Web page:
Fundamental Flaw of Civilization 5 & 6

Fundamental Flaw of Civilization 5 & 6

My insight on why Civ 5 & 6 are boring and shallow games as first posted on Civ Fanatics.

Post #1

These arguments about units per tile really miss the real fundamental flaw with Civ 5 and 6: lack of city micromanagement. Once they removed attention from the cities, all you're left with is unit simulator. That would exacerbate any unit/tile system flaws.

In older games, including 1-4 and Civ Rev, I would give so much care and attention to my cities. Every turn I would fret if they have enough yields and the right amount. Whether I should have extra food or extra production. This seemingly minute dilemma made a huge impact on how much I care about my cities and my civ.

Unfortunately, they essentially removed all city management from 5 and 6. So that I no longer care about my cities, what their output is, what tiles surround them, etc. I used to spend over half the turn in the city screen in older games; now they're just bothersome reminders. I just don't feel the connections with my cities anymore. They've become sideshows to the tedious shuffling of units. 99.99% of the turn is wasted shuffling units like they're so fragile and be stepped over.

Meanwhile, maybe one second per turn total at most is thinking about my cities. Really, 99.99% of the time they might as well not be there. All this hoopla about happiness and housing is better whatnot, doesn't matter. Because you'll never spend time looking inside your city. Looking after the citizens, how and what they're doing, if they're behind in food or production or trade. That doesn't happen any more because they've simplified and streamlined too much of city management.

So the real question is 'Why did they make cities the background, where they used to be the focus of the game?'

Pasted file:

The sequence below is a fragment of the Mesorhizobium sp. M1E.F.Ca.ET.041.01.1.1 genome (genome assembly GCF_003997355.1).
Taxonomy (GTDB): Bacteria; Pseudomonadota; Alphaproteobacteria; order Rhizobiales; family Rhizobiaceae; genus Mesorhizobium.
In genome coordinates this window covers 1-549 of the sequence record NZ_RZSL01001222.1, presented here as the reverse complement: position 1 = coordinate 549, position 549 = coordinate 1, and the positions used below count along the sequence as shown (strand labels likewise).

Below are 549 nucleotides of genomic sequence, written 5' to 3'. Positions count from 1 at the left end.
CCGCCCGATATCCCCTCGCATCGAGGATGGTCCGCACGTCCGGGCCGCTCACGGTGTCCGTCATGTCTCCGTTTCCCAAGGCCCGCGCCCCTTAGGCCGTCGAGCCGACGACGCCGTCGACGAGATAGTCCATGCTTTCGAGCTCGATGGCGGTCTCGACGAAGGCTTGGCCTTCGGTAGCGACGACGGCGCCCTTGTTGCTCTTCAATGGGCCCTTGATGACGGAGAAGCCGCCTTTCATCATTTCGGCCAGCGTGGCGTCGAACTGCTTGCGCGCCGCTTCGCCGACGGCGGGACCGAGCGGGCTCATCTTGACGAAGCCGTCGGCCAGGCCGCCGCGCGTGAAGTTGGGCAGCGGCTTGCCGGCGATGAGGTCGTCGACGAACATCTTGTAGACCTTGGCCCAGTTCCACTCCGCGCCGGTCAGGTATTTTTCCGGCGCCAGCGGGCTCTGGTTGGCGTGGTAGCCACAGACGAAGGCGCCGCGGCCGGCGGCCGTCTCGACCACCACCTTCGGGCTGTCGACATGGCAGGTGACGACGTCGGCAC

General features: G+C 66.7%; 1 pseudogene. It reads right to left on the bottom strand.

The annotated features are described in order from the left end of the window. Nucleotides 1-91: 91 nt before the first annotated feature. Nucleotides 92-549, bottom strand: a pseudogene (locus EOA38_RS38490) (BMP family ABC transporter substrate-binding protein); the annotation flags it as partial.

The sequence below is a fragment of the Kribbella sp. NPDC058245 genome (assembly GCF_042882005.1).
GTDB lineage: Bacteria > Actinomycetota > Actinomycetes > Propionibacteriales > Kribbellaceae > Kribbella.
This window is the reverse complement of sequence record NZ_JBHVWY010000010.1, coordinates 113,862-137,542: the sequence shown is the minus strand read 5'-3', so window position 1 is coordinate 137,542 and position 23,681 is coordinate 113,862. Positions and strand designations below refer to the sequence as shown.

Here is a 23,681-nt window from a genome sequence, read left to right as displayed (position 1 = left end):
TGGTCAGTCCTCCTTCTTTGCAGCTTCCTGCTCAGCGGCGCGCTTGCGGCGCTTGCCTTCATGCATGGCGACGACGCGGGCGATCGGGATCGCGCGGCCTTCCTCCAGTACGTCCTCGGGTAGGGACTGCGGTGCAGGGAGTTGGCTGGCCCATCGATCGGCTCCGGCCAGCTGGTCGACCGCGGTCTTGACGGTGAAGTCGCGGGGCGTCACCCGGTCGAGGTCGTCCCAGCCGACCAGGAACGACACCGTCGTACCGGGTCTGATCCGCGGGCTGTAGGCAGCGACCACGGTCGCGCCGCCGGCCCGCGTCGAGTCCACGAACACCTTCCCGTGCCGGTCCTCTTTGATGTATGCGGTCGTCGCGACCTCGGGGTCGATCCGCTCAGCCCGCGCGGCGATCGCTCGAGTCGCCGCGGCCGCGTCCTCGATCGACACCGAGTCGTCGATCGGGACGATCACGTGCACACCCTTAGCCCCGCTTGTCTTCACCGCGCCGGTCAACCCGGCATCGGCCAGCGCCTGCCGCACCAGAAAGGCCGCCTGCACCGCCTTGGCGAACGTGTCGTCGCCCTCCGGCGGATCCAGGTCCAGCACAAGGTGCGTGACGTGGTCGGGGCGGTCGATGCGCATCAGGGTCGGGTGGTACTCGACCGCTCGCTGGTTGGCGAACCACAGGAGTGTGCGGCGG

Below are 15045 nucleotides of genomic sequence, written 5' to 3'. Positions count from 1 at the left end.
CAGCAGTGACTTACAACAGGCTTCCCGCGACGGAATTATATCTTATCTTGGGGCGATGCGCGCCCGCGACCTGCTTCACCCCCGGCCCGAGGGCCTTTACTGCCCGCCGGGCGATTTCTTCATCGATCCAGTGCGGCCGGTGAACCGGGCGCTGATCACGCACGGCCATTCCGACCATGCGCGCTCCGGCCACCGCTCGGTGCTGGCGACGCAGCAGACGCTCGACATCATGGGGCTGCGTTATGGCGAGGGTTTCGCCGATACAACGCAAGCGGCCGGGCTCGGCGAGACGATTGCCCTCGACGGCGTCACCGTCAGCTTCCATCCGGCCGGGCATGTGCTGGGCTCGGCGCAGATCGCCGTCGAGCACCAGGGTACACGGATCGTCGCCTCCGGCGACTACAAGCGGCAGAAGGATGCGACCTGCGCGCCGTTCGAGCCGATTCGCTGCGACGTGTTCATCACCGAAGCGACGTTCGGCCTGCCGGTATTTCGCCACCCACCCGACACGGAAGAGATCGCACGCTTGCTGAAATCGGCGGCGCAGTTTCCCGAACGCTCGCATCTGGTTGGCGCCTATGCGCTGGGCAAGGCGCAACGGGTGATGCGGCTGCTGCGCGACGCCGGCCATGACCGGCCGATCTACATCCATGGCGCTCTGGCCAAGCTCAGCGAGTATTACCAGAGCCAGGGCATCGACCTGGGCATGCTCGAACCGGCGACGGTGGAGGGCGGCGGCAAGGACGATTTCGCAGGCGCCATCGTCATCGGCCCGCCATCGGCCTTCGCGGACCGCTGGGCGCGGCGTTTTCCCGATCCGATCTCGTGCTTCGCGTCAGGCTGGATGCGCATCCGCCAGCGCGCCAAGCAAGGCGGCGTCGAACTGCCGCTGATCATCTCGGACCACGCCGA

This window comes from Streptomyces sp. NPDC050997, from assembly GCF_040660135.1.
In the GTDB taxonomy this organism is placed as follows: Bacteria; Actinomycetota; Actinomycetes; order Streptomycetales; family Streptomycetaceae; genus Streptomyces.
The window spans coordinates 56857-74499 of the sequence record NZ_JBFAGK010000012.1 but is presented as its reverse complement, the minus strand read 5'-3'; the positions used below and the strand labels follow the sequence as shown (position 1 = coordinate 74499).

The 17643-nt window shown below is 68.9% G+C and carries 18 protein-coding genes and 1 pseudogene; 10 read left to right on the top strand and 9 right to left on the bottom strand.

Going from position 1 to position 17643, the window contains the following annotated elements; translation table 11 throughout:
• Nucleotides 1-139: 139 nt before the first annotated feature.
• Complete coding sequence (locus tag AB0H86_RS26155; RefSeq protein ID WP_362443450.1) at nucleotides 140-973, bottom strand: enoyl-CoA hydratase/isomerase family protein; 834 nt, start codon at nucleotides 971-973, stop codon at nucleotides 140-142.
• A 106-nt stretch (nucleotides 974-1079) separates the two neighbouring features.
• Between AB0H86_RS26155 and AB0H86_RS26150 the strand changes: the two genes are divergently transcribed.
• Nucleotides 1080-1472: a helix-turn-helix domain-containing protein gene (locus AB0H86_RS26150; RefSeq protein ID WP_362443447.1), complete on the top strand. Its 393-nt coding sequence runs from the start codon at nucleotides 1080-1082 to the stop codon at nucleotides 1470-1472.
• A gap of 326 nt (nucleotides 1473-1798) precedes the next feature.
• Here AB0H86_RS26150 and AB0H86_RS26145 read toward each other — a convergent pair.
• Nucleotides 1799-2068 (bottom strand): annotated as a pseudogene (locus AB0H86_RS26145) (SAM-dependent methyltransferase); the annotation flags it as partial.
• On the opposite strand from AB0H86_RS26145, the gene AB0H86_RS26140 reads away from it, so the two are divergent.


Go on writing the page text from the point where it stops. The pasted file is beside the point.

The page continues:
Post #2

In previous games, you treated cities like they were your children, babies. You meticulously cared for them, tended, checked in every turn to see how they're doing. They showed icons of the population and makes them more relatable. Food and production progress were front and center to show you their growth.

5 & 6 removed all these human factors. Now they're just cogs in the 'tactical' war machine. You spend maybe a few seconds every 10 turns thinking about cities, when the interface pops up to change their production. Districts only happen scarcely. Sure you have some decision making with districts, but that's one-time thing per district.

Tiles and yields also feel less important. For one, there's too many types of yields, so that dilutes the value of each. Second, the interface is set up that you have to squint to know that those yields are there. That makes them feel less important, thus you tend to put less focus on city output.

In short, much less focus on cities, so what else is there to do? Nothing except uselessly, tediously shuffle units around. In the past, I spent over half the time in the city screen. Now I don't even check in at all until they pester you with pop ups, since you can't end the turn with empty production.

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